Bryce Chartwell, Owner & Head Chef
Bryce Chartwell personifies the spirit of The Last Parsnip. After his formative years in Cambridge and Paris, Bryce returned to England to open his first restaurant, The Sow House, in 2003. In between projects he turned his attention to developing his own cooking philosophy, most easily described as Stochastic Gastronomy. He opened the Last Parsnip near Radnage in 2006, and its sister restaurant outside Seattle in 2008. He currently spends most of his time in the US, acting as head chef and working on related cooking and media projects. Although his fame is now considerable in his home country , he has managed to stay in touch with his privileged upbringing. He always finds time to mingle with his guests and to personally eject any diner who he deems too critical of that evening's food.
Benedict Lacrosse, Acting Head Chef (Bainbridge Island)
Ben was born and raised in the Seattle area. He developed his passion for food after earning a cooking scholarship to the West Point military academy. Upon graduation he became the head chef for the US Special Forces, serving behind enemy lines in both Afghanistan and Iraq. His extreme-cooking techniques, and alternative boiling practices earned him a special commendation and Mauve Star in 2002. After leaving the military Ben spent five years in the alternative cooking scene of San Francisco. His contributions to a variety of supper-clubs ("The After Ate Club", "Balthazar Getty's" and "The Fisherman's Waffle") garnered a devoted following. He met Bryce Chartwell at one such event in 2007 in Nob Hill. Despite an initially heated altercation over sous vide settings, the two became firm friends. Ben was the obvious choice to join the Last Parsnip in Seattle when it opened. He is currently on an extended leave of absence following a horrific fur-trapping accident in the Northern Cascades.
Damien Faust, Chief Technician (Radnage)
Damien Faust's journey to the Last Parsnip was an unlikely one. A graduate of Imperial College, London, Damien worked in computational chemistry for several large biotechnology firms for almost ten years. He met Bryce, by chance, at a talk he was giving to the Royal Society in 2005. He was impressed by Bryce's vision for a new style of cooking, but confesses that he didn't think Bryce had "the foggiest idea of what he was talking about". During questions he challenged Bryce in what was documented as "one of the most vitriolic and heated exchanges to have ever graced this hallowed establishment". As security officers man-handled him from the building he managed to slip Bryce his business card. Two weeks later, against his better judgment, Bryce contacted his interlocutor and struck up a dialog. Damien demonstrated a radical, and computationally intensive, approach to reducing the "blind guesswork" from Bryce's recipes. Bryce was intrigued, and agreed to take him on as Chief Technician. Six years later, Damien is credited as being the technical genius behind some of the Last Parsnip's most innovative techniques.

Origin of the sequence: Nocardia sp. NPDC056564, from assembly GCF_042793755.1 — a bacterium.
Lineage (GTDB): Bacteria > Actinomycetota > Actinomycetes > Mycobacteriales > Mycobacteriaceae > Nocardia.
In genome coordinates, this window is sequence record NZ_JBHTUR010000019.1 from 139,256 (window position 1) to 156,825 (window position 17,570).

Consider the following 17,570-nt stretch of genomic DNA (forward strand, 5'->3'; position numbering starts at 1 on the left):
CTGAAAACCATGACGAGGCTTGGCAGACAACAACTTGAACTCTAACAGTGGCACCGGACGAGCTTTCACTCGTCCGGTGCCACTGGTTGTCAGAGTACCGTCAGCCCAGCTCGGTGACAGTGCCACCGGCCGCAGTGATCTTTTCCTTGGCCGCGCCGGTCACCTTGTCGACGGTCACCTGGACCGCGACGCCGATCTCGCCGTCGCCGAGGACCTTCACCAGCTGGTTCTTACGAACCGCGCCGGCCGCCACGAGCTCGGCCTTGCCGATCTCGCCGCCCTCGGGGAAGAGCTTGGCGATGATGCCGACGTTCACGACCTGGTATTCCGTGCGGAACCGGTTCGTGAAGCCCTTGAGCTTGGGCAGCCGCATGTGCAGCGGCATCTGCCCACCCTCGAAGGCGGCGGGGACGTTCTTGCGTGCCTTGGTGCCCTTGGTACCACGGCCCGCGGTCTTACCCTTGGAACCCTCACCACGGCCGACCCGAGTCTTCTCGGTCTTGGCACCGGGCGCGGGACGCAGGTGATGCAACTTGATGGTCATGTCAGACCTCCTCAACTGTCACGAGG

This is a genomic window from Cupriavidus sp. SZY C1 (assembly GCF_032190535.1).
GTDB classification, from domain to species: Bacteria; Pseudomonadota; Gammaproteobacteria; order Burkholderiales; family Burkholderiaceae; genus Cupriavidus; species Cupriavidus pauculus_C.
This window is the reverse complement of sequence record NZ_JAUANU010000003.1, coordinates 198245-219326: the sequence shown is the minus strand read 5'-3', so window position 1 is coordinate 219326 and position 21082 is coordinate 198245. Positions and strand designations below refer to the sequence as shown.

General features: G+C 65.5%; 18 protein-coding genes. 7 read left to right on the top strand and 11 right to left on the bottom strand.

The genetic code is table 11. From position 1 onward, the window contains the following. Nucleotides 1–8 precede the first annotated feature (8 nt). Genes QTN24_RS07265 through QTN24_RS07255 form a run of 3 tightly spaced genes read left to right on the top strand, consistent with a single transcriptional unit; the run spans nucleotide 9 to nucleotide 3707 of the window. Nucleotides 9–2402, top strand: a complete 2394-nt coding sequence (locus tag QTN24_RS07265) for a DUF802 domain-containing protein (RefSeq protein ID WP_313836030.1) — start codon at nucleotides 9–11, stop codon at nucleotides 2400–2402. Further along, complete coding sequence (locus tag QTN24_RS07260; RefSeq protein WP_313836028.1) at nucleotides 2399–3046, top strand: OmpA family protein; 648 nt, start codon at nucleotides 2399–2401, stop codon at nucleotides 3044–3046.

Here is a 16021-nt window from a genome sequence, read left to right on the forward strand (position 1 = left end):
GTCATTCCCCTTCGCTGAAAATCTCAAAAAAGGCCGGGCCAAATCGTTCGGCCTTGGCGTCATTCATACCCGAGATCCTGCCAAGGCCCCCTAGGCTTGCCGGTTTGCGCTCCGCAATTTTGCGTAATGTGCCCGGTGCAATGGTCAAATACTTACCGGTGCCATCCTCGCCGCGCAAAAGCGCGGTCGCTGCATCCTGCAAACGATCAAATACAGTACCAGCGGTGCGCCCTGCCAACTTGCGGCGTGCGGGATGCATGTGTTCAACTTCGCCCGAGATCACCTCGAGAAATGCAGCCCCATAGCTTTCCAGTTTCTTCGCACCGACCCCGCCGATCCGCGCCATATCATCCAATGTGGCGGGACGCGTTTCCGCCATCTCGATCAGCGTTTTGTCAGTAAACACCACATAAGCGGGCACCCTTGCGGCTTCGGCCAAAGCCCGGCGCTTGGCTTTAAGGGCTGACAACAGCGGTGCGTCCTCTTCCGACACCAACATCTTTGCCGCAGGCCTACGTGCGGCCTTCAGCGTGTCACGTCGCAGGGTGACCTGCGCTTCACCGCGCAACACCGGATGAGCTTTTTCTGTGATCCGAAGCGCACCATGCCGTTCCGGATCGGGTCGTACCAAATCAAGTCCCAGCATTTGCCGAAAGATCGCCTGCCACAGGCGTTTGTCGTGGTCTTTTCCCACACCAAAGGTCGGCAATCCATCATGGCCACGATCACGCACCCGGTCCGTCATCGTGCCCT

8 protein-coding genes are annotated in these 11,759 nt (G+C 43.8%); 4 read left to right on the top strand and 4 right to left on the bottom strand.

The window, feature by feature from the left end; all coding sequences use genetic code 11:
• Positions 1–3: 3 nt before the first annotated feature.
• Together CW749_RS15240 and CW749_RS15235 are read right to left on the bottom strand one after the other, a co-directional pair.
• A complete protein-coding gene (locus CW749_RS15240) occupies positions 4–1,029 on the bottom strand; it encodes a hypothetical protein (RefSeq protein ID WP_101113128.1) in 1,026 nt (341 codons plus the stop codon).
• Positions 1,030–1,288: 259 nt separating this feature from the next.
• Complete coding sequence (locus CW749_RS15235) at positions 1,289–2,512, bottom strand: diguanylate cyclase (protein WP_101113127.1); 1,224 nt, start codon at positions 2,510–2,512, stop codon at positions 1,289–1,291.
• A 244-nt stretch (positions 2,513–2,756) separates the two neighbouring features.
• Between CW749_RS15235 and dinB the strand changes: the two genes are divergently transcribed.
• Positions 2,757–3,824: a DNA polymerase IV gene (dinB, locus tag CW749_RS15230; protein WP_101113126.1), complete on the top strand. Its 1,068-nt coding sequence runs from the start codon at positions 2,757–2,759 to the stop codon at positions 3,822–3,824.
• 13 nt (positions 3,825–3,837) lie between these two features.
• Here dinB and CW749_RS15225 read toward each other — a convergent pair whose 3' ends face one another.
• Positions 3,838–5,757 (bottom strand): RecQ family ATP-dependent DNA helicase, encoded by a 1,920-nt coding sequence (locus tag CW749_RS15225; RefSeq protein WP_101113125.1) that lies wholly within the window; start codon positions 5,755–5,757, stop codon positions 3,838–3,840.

Conrad Jasper, Sommelier and Resident Mixologist (Radnage)
Conrad Jasper grew up in Paris, London and Strasbourg. He worked summers in his family's vineyards in the Burgundy region, and developed a life-long love of "grape and grain". After graduation from La Grande Ecole he started his own label in a small holding in the Medoc. His "En Peu Maudits" range of wines first came to market through a limited production run in 2005. Wine Spectator called them "fruity, with a haughty and rather uptight aroma", while Oz Clarke likened their lingering aftertastes to "the skulking, sideways glances of a harshly admonished dog". After five years of rich harvests and lavish praise, Conrad sold the business and decided to point his fiendishly sensitive nose in the direction of the restaurant industry. Bryce Chartwell, an early investor in the "Maudits" winery, approached him with the role of sommelier - and he never looked back. He has since expanded his repertoire into the world of cocktails, and now performs the additional role of resident mixologist.
Marilyn Murrow, Sioux Chef (Bainbridge Island)
Marilyn Murrow graduated from the Culinary Institute of America in 2003, and spent four years working in a number of high-end restaurants in San Francisco and the Bay Area. Her focus on Native American recipes attracted the attention of Bryce, looking to develop a more localized feel to his Bainbridge Island restaurant. In 2009 Marilyn joined the Last Parsnip in Seattle as their first "Sioux Chef".
Vanessa “Van” Pearce, Pastry Chef (Bainbridge Island)
Van Pearce is the newest member of the team on Bainbridge Island. She brings a love of desserts and an interest in precision icing that is unsurpassed in the Pacific Northwest. Her previous work includes stints as the private chef to Bill Gates’ personal trainer’s brother and three years in the staff restaurant on Riker’s Island. When she isn’t in the kitchen foaming and frothing Van loves to watch the great outdoors from behind glass.